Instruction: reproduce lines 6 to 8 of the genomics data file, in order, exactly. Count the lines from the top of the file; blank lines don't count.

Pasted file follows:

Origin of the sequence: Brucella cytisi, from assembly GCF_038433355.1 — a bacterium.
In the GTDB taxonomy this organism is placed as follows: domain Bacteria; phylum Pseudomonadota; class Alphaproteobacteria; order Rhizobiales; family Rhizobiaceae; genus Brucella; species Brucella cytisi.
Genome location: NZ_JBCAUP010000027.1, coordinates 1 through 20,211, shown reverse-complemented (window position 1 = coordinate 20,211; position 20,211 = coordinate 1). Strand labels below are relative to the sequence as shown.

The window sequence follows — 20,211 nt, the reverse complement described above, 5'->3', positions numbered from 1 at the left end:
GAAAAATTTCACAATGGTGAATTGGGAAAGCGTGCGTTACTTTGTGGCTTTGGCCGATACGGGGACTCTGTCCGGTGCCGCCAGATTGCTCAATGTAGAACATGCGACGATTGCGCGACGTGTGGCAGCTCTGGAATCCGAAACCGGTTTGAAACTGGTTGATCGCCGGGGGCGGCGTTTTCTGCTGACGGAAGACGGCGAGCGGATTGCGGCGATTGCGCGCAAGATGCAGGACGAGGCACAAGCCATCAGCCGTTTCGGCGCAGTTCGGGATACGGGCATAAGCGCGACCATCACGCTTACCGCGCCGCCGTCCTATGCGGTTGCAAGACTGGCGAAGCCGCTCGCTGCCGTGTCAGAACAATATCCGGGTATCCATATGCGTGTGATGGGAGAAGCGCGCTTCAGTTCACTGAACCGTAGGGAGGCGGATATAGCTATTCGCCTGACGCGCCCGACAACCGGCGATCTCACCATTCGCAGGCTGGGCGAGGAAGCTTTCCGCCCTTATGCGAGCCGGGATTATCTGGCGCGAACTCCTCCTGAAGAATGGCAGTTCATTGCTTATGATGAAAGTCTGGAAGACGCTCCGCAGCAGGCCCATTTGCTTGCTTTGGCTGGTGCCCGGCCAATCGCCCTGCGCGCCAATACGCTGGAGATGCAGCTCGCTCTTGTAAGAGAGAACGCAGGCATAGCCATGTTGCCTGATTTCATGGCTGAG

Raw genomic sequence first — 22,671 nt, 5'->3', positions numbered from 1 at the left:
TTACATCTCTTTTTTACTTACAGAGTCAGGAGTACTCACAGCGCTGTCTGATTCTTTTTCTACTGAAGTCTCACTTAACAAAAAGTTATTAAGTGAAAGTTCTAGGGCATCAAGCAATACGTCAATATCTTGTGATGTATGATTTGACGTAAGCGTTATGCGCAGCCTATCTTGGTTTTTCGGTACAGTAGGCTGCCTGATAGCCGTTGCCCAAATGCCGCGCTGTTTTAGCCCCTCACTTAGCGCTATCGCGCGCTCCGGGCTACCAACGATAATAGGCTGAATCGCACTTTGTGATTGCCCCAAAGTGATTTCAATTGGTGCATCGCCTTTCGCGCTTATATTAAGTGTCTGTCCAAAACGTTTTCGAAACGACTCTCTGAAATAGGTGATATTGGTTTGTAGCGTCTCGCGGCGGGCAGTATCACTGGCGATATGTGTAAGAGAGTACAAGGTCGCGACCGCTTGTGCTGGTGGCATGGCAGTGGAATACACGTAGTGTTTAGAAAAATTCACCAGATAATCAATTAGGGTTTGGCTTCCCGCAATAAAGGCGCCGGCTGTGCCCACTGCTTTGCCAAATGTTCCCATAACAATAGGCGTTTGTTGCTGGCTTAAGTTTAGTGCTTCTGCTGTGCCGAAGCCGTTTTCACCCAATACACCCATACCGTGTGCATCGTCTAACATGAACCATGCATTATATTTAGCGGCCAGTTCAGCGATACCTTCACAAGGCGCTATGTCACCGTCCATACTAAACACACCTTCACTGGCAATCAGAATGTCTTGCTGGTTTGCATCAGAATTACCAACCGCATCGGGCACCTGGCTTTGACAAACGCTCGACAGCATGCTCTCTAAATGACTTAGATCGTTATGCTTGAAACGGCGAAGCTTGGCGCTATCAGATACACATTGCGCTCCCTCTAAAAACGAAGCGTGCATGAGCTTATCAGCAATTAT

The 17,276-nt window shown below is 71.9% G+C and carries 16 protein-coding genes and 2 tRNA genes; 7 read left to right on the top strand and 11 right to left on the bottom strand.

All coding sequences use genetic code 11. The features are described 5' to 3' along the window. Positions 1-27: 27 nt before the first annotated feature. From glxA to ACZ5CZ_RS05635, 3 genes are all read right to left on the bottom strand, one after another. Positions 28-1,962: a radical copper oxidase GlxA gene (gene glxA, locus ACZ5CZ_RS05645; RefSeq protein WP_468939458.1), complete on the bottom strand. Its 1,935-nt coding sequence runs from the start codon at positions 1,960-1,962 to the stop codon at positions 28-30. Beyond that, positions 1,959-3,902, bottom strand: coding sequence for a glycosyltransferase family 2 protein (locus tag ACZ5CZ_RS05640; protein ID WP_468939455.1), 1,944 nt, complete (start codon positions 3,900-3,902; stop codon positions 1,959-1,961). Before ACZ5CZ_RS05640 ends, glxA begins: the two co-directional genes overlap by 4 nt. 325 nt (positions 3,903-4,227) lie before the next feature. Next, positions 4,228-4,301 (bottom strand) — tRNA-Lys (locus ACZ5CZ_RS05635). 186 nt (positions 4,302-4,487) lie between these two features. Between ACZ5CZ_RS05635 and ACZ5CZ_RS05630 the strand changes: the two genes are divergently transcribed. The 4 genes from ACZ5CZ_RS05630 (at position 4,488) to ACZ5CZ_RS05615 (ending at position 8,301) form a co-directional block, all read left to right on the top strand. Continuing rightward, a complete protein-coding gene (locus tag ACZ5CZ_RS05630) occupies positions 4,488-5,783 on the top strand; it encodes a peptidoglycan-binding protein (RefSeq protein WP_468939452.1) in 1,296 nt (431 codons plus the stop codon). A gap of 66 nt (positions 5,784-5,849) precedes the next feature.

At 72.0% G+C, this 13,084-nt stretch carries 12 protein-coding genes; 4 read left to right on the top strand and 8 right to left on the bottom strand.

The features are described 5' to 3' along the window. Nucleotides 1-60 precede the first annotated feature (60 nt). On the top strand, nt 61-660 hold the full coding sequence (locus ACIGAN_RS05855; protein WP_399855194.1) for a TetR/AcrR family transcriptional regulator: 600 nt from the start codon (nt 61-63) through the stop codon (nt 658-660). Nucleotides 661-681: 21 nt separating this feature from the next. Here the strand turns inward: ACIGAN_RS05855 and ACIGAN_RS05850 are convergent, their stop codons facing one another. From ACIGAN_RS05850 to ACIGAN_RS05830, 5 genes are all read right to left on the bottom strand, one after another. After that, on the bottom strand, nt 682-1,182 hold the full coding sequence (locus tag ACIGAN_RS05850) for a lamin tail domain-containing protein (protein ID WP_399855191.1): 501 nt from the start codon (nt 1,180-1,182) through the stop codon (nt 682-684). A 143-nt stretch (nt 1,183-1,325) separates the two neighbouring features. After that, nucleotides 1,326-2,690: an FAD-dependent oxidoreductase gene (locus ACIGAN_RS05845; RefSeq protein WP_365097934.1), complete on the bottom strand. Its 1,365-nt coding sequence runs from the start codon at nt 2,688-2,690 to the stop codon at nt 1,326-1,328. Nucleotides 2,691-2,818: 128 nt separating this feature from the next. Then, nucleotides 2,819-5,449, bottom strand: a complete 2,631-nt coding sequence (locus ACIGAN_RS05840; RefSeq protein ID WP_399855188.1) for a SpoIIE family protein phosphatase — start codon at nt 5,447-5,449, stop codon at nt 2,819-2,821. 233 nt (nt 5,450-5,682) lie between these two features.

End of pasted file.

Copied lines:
Raw genomic sequence first — 22,671 nt, 5'->3', positions numbered from 1 at the left:
TTACATCTCTTTTTTACTTACAGAGTCAGGAGTACTCACAGCGCTGTCTGATTCTTTTTCTACTGAAGTCTCACTTAACAAAAAGTTATTAAGTGAAAGTTCTAGGGCATCAAGCAATACGTCAATATCTTGTGATGTATGATTTGACGTAAGCGTTATGCGCAGCCTATCTTGGTTTTTCGGTACAGTAGGCTGCCTGATAGCCGTTGCCCAAATGCCGCGCTGTTTTAGCCCCTCACTTAGCGCTATCGCGCGCTCCGGGCTACCAACGATAATAGGCTGAATCGCACTTTGTGATTGCCCCAAAGTGATTTCAATTGGTGCATCGCCTTTCGCGCTTATATTAAGTGTCTGTCCAAAACGTTTTCGAAACGACTCTCTGAAATAGGTGATATTGGTTTGTAGCGTCTCGCGGCGGGCAGTATCACTGGCGATATGTGTAAGAGAGTACAAGGTCGCGACCGCTTGTGCTGGTGGCATGGCAGTGGAATACACGTAGTGTTTAGAAAAATTCACCAGATAATCAATTAGGGTTTGGCTTCCCGCAATAAAGGCGCCGGCTGTGCCCACTGCTTTGCCAAATGTTCCCATAACAATAGGCGTTTGTTGCTGGCTTAAGTTTAGTGCTTCTGCTGTGCCGAAGCCGTTTTCACCCAATACACCCATACCGTGTGCATCGTCTAACATGAACCATGCATTATATTTAGCGGCCAGTTCAGCGATACCTTCACAAGGCGCTATGTCACCGTCCATACTAAACACACCTTCACTGGCAATCAGAATGTCTTGCTGGTTTGCATCAGAATTACCAACCGCATCGGGCACCTGGCTTTGACAAACGCTCGACAGCATGCTCTCTAAATGACTTAGATCGTTATGCTTGAAACGGCGAAGCTTGGCGCTATCAGATACACATTGCGCTCCCTCTAAAAACGAAGCGTGCATGAGCTTATCAGCAATTAT

The 17,276-nt window shown below is 71.9% G+C and carries 16 protein-coding genes and 2 tRNA genes; 7 read left to right on the top strand and 11 right to left on the bottom strand.